1678          modprobe, lsmod, modinfo, insmod and rmmod.
1679
1680          If you say Y here, you will need to run "make
1681          modules_install" to put the modules under /lib/modules/
1682          where modprobe can find them (you may need to be root to do
1683          this).
1684
1685          If unsure, say Y.
1686
1687if MODULES
1688
1689config MODULE_FORCE_LOAD
1690        bool "Forced module loading"
1691        default n
1692        help
1693          Allow loading of modules without version information (ie. modprobe
1694          --force).  Forced module loading sets the 'F' (forced) taint flag and
1695          is usually a really bad idea.
1696
1697config MODULE_UNLOAD
1698        bool "Module unloading"
1699        help
1700          Without this option you will not be able to unload any
1701          modules (note that some modules may not be unloadable
1702          anyway), which makes your kernel smaller, faster
1703          and simpler.  If unsure, say Y.
1704
1705config MODULE_FORCE_UNLOAD
1706        bool "Forced module unloading"
1707        depends on MODULE_UNLOAD
1708        help
1709          This option allows you to force a module to unload, even if the
1710          kernel believes it is unsafe: the kernel will remove the module
1711          without waiting for anyone to stop using it (using the -f option to
1712          rmmod).  This is mainly for kernel developers and desperate users.
1713          If unsure, say N.
1714
1715config MODVERSIONS
1716        bool "Module versioning support"
1717        help
1718          Usually, you have to use modules compiled with your kernel.
1719          Saying Y here makes it sometimes possible to use modules
1720          compiled for different kernels, by adding enough information
1721          to the modules to (hopefully) spot any changes which would
1722          make them incompatible with the kernel you are running.  If
1723          unsure, say N.
1724
1725config MODULE_SRCVERSION_ALL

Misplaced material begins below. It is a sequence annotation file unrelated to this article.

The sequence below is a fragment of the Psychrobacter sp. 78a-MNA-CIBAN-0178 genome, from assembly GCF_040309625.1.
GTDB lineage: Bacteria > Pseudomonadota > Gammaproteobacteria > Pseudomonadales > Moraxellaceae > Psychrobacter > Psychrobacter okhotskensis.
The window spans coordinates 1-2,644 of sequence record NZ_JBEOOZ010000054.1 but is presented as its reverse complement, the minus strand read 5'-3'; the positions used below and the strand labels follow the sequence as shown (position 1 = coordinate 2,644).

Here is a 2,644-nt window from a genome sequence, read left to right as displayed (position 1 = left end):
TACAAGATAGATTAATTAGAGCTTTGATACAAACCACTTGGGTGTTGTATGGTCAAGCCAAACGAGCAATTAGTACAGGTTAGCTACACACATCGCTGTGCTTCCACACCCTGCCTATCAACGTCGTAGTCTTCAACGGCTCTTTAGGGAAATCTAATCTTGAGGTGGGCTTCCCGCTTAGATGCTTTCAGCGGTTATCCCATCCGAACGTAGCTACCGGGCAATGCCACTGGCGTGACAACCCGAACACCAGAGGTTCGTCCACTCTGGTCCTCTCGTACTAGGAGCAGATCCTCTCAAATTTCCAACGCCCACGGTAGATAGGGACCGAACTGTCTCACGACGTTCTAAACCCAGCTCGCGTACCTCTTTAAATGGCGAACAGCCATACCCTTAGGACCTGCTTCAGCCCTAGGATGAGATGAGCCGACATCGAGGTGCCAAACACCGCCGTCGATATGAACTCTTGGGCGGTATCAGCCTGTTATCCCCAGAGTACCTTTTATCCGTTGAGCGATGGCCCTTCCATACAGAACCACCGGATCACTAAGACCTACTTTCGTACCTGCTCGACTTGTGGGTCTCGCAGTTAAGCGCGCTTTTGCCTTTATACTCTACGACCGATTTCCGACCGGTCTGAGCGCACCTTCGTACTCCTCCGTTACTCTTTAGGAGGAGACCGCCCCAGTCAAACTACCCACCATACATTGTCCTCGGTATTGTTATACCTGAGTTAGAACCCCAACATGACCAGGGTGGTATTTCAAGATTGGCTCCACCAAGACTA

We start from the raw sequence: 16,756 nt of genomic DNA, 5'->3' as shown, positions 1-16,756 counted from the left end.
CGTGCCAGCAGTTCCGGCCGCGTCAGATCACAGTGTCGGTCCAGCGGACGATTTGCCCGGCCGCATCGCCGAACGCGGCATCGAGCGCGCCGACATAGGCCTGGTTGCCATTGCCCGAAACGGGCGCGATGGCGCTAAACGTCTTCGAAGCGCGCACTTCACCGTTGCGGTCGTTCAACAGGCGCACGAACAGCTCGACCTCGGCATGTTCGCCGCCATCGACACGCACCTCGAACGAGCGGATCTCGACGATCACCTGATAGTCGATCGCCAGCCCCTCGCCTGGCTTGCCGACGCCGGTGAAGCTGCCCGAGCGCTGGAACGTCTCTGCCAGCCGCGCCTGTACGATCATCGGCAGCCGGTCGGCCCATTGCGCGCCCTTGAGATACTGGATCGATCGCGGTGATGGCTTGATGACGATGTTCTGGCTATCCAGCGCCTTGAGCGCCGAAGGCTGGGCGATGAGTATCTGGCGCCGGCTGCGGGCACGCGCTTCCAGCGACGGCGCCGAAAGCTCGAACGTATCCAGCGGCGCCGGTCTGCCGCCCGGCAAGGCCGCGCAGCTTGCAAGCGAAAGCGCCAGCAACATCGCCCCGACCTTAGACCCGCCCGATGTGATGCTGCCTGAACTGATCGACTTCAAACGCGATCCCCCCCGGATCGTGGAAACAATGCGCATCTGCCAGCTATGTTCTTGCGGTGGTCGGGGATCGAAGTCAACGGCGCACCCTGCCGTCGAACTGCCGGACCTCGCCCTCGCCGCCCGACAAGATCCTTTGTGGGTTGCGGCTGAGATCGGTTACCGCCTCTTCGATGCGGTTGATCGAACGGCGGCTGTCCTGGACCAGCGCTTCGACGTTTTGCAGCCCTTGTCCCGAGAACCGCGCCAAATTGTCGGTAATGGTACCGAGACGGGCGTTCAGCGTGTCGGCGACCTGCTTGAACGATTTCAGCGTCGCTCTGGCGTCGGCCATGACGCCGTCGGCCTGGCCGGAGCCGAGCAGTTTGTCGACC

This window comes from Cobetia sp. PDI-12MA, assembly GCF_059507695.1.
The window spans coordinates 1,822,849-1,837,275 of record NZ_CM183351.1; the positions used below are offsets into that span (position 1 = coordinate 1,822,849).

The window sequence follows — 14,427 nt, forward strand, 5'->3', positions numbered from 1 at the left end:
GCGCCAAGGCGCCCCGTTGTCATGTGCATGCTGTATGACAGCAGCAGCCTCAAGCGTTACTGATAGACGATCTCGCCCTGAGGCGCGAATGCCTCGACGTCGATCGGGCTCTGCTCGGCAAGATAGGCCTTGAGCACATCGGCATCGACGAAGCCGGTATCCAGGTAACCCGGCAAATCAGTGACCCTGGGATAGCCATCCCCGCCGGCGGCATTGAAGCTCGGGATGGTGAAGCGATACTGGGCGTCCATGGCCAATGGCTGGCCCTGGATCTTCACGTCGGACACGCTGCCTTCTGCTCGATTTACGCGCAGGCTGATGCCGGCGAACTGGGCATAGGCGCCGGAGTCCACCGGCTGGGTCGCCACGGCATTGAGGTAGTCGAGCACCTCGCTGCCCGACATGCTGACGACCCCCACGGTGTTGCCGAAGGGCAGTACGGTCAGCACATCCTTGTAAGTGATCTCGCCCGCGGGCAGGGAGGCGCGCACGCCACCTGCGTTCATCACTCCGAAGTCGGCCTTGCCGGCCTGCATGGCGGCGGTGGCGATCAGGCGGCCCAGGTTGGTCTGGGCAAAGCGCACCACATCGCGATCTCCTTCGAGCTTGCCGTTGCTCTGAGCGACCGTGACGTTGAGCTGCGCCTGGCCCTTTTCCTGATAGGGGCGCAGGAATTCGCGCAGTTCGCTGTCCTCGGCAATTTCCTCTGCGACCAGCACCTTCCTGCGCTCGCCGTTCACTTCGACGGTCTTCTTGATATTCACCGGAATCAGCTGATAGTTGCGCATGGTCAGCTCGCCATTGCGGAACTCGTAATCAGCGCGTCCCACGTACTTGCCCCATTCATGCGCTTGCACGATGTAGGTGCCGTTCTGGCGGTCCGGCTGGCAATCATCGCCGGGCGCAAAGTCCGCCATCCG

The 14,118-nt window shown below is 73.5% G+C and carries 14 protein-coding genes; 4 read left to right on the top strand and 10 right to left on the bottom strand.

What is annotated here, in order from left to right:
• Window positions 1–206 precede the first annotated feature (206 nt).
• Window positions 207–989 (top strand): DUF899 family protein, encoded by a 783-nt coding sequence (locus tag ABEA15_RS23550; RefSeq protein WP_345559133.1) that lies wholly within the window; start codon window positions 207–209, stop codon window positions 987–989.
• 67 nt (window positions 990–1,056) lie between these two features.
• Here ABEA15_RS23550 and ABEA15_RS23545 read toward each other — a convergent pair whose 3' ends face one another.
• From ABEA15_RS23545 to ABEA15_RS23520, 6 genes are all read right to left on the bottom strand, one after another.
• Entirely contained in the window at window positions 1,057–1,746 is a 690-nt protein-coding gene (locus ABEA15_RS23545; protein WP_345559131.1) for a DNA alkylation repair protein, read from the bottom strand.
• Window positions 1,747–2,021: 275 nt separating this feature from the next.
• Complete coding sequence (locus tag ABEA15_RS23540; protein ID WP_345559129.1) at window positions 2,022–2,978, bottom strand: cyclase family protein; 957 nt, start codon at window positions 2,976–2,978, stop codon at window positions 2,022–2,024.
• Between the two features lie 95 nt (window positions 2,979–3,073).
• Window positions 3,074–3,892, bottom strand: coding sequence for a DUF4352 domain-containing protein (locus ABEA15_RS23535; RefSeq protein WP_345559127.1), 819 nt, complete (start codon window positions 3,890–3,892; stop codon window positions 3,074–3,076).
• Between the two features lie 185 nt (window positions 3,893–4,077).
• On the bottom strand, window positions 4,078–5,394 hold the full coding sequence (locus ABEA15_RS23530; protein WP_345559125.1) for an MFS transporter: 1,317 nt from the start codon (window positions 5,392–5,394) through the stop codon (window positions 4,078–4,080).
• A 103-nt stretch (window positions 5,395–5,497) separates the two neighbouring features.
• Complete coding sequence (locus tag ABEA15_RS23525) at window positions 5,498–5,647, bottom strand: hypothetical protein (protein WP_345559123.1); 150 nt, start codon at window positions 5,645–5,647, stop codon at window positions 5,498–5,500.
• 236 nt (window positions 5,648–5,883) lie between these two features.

1726        bool "Source checksum for all modules"
1727        help
1728          Modules which contain a MODULE_VERSION get an extra "srcversion"
1729          field inserted into their modinfo section, which contains a
1730          sum of the source files which made it.  This helps maintainers
1731          see exactly which source was used to build a module (since
1732          others sometimes change the module source without updating
1733          the version).  With this option, such a "srcversion" field
1734          will be created for all modules.  If unsure, say N.
1735
1736config MODULE_SIG
1737        bool "Module signature verification"
1738        depends on MODULES
1739        select KEYS
1740        select CRYPTO
1741        select ASYMMETRIC_KEY_TYPE
1742        select ASYMMETRIC_PUBLIC_KEY_SUBTYPE
1743        select PUBLIC_KEY_ALGO_RSA
1744        select ASN1
1745        select OID_REGISTRY
1746        select X509_CERTIFICATE_PARSER
1747        help
1748          Check modules for valid signatures upon load: the signature
1749          is simply appended to the module. For more information see
1750          Documentation/module-signing.txt.
1751
1752          !!!WARNING!!!  If you enable this option, you MUST make sure that the
1753          module DOES NOT get stripped after being signed.  This includes the
1754          debuginfo strip done by some packagers (such as rpmbuild) and
1755          inclusion into an initramfs that wants the module size reduced.
1756